GPS TRACKING LAWS

 

Can I Use a GPS Device to Track Another Personís Car?

Private use of a GPS device to track another citizenís car is also debatable. Generally speaking, itís legal to use a GPS device to monitor another personís car if:

  • The person or company attaching the GPS owns the vehicle.
  • The GPS device is place on the outside of the car, such as underneath a bumper.
  • The vehicle is visible or accessible to the public place, such as a street or parking lot, when the device is placed on it.
  • The information obtained could also be obtained by physically following the vehicle.
  • The vehicle is not located on another personís private property when the GPS is attached.

However, itís probably illegal to use the GPS tracking devices when:

  • Installing the device requires breaking into the car.
  • The device would need to be ďhardwiredĒ into the car.
  • The vehicle is in a location where the owner has a reasonable expectation of privacy, such as inside of a garage on their property or behind tall hedges, and can only be installed by trespassing.

Again, the above is a general outline. Depending on the laws of the state and trespassing issues aside, the act of invading another personís privacy to install the GPS device may amount to a criminal act itself. 

What Is Trespassing?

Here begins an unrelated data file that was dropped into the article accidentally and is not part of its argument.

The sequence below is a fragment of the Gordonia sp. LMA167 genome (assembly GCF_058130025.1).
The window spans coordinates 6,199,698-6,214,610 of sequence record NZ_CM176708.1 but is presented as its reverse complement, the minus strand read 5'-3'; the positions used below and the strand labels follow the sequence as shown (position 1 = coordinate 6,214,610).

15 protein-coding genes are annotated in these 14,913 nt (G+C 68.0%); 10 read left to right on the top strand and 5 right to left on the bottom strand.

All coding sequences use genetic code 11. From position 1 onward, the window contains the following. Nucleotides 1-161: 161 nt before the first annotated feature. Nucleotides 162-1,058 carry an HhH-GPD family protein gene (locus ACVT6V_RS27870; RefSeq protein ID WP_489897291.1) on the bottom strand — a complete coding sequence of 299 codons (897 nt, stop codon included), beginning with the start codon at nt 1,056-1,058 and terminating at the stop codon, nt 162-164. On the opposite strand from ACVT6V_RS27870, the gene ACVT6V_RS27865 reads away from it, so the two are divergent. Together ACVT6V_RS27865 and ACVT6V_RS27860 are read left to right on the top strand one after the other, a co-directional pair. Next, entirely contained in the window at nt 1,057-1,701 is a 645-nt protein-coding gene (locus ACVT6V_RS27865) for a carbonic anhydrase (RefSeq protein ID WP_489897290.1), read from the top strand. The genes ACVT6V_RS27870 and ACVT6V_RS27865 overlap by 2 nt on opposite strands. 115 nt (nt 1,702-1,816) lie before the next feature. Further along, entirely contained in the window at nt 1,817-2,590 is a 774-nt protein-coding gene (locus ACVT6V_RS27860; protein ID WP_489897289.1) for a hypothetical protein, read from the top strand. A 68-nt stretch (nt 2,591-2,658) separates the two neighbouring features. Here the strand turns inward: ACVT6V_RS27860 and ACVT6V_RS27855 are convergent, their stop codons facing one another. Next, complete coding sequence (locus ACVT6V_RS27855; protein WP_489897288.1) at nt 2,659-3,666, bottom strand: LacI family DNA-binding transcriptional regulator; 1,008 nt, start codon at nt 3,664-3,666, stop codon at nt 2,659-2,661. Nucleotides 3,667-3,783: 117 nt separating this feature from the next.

Trespassing is the crime of unlawfully entering another person's property without permission or authority to do so. It is also considered trespass to interfere with anotherís use of their property, such as enclosing a portion of their land. You may commit the crime of trespass when you intentionally enter or even remain on the property of another without the permission or the right to do so. How Can Someone Be Convicted of Trespassing? In order to be convicted of trespassing the prosecution must prove: Unlawful entry onto another's land The trespasser knew that they were not permitted on the land Some states will not convict trespassers if they entered land that appeared to be unimproved or apparently unused. Thus, landowners with rural properties interested in keeping trespassers out should post signs or put up fences to let people know they are not welcome. What Are The Consequences of Trespassing? Trespassing is usually a criminal misdemeanor, and is also a crime from which a victim may recover monetary damages. Common consequences for trespassing include: Imprisonment Fines Monetary damages paid to the landowner In some states, the nature of the property determines the seriousness of the offense. For instance, trespassing at a school is a more serious offense than trespassing in a rural field. Additionally, in some states, trespassing on a construction site may increase the charge to a felony. Other crimes that were committed in commission of the original trespass will usually result in a harsher punishment. What Are Possible Legal Defenses for Trespassing? The crime of trespass usually requires intent to enter the property of another and the element of intent can be negated if a person did not have actual intent to enter the property or was accidentally pushed or thrown onto the property without intent. Some other potential defenses include: You had the right or permission to be on the property You had consent of owner to be on property You did not intentionally enter the property You did not actually obstruct or interfere with activity on the property .